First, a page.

The District’s baseball lobby is convinced it will win the Montreal Expos.
Northern Virginia’s baseball lobby is convinced it will win the Montreal Expos.
Obviously, somebody has to be wrong.
Both jurisdictions sent officials to Houston last week to lobby executives and owners in Major League Baseball for support of their bids. But afterward, as usual, reading the relocation tea leaves remains a thoroughly maddening and often contradictory exercise.
One high-ranking MLB executive was overheard during the All-Star break saying residents in Herndon would need to start preparing for noise from a nearby ballpark. But MLB sources say at least one key member of the relocation committee is dead set against Northern Virginia’s plan to build a ballpark near Dulles International Airport, believing the site is far too remote from central Washington to support a team during competitively lean years.
So what should people believe? Where is the smart money in this horse race?
It is certainly safe to say that, barring a shocking choice in favor of Norfolk or Las Vegas, the Washington area stands alone in the Expos chase. Ever since news broke two months ago of Northern Virginia’s plan near Dulles, industry conversation has focused almost exclusively on Greater Washington and which local bid best serves the area, as well as the long-held objections of Baltimore Orioles owner Peter Angelos.
As this race approaches a probable conclusion by next month’s owners meeting in Philadelphia, the other clear indicator is that the deliberations are all about money. Every major factor being considered — demographics and population, stadium financing, national and local sponsorship, transportation and so on — ultimately has a dollar sign attached to it.
How much will MLB reap for the Expos when the team is sold? What is the projected attendance in each locale? How much will the relocated Expos generate in revenue sharing dollars for lesser-heeled clubs, as opposed to remaining the leading recipient of those funds as they are now? How much will Angelos need to be compensated for any negative economic impact upon his club, and does that change depending on where the Expos are located? How does a Washington area and its large TV market help national broadcast negotiations that MLB wants to reopen now that the sport is posting a remarkable resurgence in popularity? How does a Washington area team assist in national sponsorship sales?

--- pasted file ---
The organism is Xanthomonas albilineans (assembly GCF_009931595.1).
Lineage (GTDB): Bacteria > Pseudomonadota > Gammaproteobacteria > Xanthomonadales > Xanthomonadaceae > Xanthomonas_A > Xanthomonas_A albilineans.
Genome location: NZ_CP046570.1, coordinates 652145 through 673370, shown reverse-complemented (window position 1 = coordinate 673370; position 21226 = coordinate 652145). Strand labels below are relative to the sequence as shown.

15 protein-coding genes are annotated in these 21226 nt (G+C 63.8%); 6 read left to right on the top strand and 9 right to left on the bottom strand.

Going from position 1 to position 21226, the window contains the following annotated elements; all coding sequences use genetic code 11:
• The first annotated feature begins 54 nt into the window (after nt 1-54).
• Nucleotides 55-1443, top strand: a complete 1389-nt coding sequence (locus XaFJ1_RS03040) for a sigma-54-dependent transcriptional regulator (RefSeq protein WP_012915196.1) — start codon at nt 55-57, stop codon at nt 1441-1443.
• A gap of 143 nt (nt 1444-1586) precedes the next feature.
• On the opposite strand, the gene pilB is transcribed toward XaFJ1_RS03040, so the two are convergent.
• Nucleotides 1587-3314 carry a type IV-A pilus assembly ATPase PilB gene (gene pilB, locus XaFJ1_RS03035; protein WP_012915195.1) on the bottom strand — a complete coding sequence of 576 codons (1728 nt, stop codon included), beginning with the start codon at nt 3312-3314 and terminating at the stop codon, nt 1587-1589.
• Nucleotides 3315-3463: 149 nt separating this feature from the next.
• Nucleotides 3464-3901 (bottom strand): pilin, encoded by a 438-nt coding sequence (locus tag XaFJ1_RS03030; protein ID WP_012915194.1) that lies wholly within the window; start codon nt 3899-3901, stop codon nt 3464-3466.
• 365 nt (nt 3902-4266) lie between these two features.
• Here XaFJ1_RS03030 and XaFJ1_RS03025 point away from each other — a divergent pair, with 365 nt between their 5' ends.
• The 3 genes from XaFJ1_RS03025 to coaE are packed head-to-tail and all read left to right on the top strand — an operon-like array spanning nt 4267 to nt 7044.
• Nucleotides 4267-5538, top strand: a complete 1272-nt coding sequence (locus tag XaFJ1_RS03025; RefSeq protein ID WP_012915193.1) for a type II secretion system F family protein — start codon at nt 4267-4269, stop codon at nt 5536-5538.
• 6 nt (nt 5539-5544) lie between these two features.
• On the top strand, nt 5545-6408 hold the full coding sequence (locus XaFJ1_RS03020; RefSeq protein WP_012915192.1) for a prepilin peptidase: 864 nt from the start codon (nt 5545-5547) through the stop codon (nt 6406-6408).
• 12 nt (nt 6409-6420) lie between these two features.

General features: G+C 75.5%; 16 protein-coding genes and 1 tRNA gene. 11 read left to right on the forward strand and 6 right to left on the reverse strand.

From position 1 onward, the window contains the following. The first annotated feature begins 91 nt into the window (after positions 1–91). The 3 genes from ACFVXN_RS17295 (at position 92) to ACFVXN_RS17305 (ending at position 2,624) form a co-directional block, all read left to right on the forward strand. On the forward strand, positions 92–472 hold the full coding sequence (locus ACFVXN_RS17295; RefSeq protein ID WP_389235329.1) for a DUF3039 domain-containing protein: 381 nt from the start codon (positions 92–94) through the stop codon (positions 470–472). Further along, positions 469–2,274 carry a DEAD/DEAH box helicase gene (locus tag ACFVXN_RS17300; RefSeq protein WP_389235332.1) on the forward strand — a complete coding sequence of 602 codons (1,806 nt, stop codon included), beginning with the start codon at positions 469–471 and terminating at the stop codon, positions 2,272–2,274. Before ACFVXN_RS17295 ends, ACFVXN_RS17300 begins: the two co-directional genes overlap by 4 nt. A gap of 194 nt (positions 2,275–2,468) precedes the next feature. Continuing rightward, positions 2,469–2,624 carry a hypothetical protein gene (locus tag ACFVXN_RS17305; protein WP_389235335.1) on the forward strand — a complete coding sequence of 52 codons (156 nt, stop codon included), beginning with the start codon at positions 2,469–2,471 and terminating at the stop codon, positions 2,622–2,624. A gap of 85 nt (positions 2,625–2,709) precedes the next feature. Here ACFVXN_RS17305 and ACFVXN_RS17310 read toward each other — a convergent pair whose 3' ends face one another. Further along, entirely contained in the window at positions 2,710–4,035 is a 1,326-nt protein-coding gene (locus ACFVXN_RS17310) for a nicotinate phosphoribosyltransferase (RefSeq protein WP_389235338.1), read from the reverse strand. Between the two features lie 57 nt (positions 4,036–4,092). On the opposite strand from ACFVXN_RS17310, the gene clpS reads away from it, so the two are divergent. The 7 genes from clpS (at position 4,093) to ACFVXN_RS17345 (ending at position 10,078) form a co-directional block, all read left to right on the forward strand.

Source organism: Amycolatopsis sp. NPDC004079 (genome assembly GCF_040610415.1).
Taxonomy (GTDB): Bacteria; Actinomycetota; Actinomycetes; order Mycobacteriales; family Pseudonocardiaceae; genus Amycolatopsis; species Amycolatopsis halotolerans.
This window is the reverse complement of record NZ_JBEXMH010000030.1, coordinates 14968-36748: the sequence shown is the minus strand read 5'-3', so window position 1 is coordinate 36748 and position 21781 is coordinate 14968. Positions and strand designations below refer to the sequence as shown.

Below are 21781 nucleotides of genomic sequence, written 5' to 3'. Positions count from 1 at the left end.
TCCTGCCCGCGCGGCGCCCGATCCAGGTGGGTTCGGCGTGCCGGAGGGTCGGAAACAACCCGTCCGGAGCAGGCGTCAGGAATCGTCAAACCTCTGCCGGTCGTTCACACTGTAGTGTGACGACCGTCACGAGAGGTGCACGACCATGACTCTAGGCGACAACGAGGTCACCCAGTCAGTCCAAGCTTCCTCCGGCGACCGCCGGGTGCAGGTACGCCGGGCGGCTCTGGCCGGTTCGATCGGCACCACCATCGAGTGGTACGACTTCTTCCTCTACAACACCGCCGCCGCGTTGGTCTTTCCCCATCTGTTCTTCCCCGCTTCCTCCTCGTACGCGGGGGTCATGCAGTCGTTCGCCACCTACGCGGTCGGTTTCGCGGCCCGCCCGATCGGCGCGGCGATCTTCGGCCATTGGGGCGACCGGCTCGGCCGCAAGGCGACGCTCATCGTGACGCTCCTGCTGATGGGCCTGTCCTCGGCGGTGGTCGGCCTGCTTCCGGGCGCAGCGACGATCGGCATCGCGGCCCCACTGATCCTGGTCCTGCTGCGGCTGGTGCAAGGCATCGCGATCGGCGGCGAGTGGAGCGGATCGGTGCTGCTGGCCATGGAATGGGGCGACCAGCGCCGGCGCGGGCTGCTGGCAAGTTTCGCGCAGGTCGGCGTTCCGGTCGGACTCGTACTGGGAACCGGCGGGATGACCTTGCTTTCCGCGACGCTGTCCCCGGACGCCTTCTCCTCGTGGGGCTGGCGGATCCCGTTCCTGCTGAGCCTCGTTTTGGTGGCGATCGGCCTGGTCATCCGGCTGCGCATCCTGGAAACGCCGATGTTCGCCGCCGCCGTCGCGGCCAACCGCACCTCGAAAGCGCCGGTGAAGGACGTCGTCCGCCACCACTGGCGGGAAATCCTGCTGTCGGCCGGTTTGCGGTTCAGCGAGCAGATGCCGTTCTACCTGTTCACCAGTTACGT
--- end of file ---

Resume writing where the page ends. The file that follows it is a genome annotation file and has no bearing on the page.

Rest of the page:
These are the key questions being asked within the relocation committee, and MLB commissioner Bud Selig confirmed last week that turning the Expos into a big revenue producer would be a key component of the decision.
“There are a variety of factors, but that’s absolutely part of it,” Selig said.
Predictably, both local bids believe they have the upper hand in answering these revenue questions. The District is relying on more than a decade of success for urban ballparks, as well as the more than 20million tourists that descend upon the city every year, mostly during the summer. Despite a financing plan yet to be made public and a radical stadium design plan should the ballpark be placed at Benjamin Banneker Park in Southwest, the city’s sales pitch is still one of comfort and predictability.
Cities like Baltimore, Denver, San Francisco, Houston and Seattle have ensured stable if not spectacular futures for themselves through urban ballparks, so why not Washington, the logic goes. In fact, the assumption within baseball for years has been that an urban ballpark cannot guarantee success for a team, but the lack of one virtually guarantees a long-term inability to compete.
Conversely, Northern Virginia is essentially forfeiting Capitol Hill and most of the District and suburban Maryland through its far more separatist talking points. But the commonwealth still believes it will become the true financial winner through greater corporate support, as well as the potential for an MLB payment to Angelos that is sharply reduced or eliminated altogether by increasing the distance from Camden Yards.
So who’s right? Time will soon tell. In the meantime, the optimism and hubris remain unchecked.
“I think we’re closer to getting the team than we’ve ever been,” said Keith Frederick, chairman of the Virginia Baseball Stadium Authority.
Said District Mayor Anthony Williams last week: “Our confidence has never been higher. What we’re here [in Houston] to do is continue to make our case, position our bid forward, and I believe it will carry the day for us.”